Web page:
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Title: Acupuncture for the treatment of phantom limb syndrome
Author: Paterson, Esmé
ISNI:       0000 0004 6497 3223
Awarding Body: London South Bank University
Current Institution: London South Bank University
Date of Award: 2016
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Phantom limb syndrome (PLSd) is a prevalent complication post amputation which can be severe and chronic. Multi-disciplinary treatment is recommended, addressing peripheral, central and psychological factors. Although acupuncture is recommended, evidence supporting its effectiveness is sparse. This project aimed to develop an acupuncture protocol for the treatment of lower limb amputees with PLSd and evaluate its acceptability and feasibility prior to a definitive trial. The project was situated under the Medical Research Council’s framework for developing and evaluating complex interventions, and used a multiphase mixed methods research design. Three systematic literature reviews and two studies were undertaken to inform a feasibility study. The literature reviews aimed to identify previous research undertaken on the experience and management of PLSd. The first study, a Delphi study, aimed to develop an acupuncture protocol and the second, a qualitative descriptive study, explored amputees’ perceived acceptability of acupuncture within the context of living with PLSd. From these findings a feasibility study was designed and conducted, comprising a randomised controlled trial and semistructured interviews. The literature reviews identified limited qualitative studies exploring amputees’ experience of PLSd, limited evidence supporting interventions for PLSd and only two non-randomised controlled trials evaluating the effectiveness of acupuncture for treating PLSd. The Delphi study developed a novel acupuncture protocol which was considered ‘good practice’ and this was used in the feasibility study. The qualitative descriptive study produced rich data, not previously available on a UK demographic group of amputees shortly post amputation, on their experience of PLSd. PLSd was found to be ‘real’ and bothersome with effects on wellbeing. Additionally, acupuncture was perceived acceptable and outcome measures were identified for use in the feasibility study. The feasibility study generated new original findings on areas which would need addressing before undertaking a definitive trial, including; problems with recruitment, completion of outcomes at one month follow up, blinding, practitioner adherence to the acupuncture protocol, capture of rescue medication and recording of adverse events. Acupuncture was perceived to be effective at resolving or reducing PLSd. Findings from this project could inform the development of a definitive trial to establish the effectiveness of acupuncture for treating PLSd.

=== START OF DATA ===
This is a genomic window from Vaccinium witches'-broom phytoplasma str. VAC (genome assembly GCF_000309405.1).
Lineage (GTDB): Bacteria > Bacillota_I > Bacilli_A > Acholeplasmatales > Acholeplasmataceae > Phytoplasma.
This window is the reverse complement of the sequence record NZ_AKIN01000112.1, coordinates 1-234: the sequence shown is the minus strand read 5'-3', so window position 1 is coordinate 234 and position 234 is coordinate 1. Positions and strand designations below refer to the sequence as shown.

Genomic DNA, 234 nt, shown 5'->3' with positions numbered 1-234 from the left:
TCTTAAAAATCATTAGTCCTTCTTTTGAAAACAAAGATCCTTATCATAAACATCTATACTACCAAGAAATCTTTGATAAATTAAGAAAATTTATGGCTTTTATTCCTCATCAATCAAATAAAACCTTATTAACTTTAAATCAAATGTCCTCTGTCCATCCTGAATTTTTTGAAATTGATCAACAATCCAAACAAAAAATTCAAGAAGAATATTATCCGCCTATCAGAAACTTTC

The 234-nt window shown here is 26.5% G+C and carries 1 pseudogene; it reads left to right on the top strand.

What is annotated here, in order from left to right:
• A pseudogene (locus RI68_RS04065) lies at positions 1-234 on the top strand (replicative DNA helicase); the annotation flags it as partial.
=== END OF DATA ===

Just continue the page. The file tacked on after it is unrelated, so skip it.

Supervisor: Robinson, Nicola ; Turner, Warren ; Summerfield-Mann, Lynn Sponsor: Guy's and St Thomas' Charity ; Association of Traditional Chinese Medicine
Qualification Name: Thesis (Ph.D.) Qualification Level: Doctoral